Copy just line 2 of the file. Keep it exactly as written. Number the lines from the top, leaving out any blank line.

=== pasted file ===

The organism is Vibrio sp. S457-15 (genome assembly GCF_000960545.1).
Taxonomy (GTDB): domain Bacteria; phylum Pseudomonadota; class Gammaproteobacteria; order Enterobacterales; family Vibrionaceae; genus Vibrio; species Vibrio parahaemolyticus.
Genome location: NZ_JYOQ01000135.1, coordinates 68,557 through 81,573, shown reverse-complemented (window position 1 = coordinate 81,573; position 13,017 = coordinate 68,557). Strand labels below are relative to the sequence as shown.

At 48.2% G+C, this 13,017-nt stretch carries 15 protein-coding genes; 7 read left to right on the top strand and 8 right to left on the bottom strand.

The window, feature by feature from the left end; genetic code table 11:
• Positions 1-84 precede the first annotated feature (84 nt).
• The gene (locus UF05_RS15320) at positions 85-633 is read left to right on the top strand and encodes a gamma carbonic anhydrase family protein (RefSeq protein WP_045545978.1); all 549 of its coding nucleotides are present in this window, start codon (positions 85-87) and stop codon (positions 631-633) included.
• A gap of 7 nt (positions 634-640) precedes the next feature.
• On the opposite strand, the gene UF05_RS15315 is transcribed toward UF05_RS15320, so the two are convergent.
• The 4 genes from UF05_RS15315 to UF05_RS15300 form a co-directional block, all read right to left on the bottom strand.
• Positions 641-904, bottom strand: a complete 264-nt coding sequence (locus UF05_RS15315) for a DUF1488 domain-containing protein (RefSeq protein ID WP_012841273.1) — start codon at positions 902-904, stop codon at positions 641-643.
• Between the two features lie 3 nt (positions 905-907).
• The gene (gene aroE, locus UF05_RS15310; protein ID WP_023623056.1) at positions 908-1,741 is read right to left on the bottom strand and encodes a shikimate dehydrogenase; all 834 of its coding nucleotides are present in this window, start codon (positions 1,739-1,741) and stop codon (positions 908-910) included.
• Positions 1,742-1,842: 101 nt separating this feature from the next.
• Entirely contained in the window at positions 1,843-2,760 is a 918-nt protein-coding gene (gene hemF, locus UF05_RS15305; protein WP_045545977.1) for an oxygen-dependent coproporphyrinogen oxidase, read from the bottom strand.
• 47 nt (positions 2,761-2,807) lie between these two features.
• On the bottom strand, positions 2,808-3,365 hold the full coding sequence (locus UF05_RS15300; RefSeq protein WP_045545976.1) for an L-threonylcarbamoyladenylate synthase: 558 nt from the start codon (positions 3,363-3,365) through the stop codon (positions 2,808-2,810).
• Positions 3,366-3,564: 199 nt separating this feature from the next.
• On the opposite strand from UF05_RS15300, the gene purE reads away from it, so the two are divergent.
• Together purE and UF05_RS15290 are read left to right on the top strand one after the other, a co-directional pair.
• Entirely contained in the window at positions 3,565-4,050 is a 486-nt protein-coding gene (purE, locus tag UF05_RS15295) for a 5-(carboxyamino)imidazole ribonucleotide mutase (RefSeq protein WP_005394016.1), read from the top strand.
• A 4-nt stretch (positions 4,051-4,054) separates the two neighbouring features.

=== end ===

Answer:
Taxonomy (GTDB): domain Bacteria; phylum Pseudomonadota; class Gammaproteobacteria; order Enterobacterales; family Vibrionaceae; genus Vibrio; species Vibrio parahaemolyticus.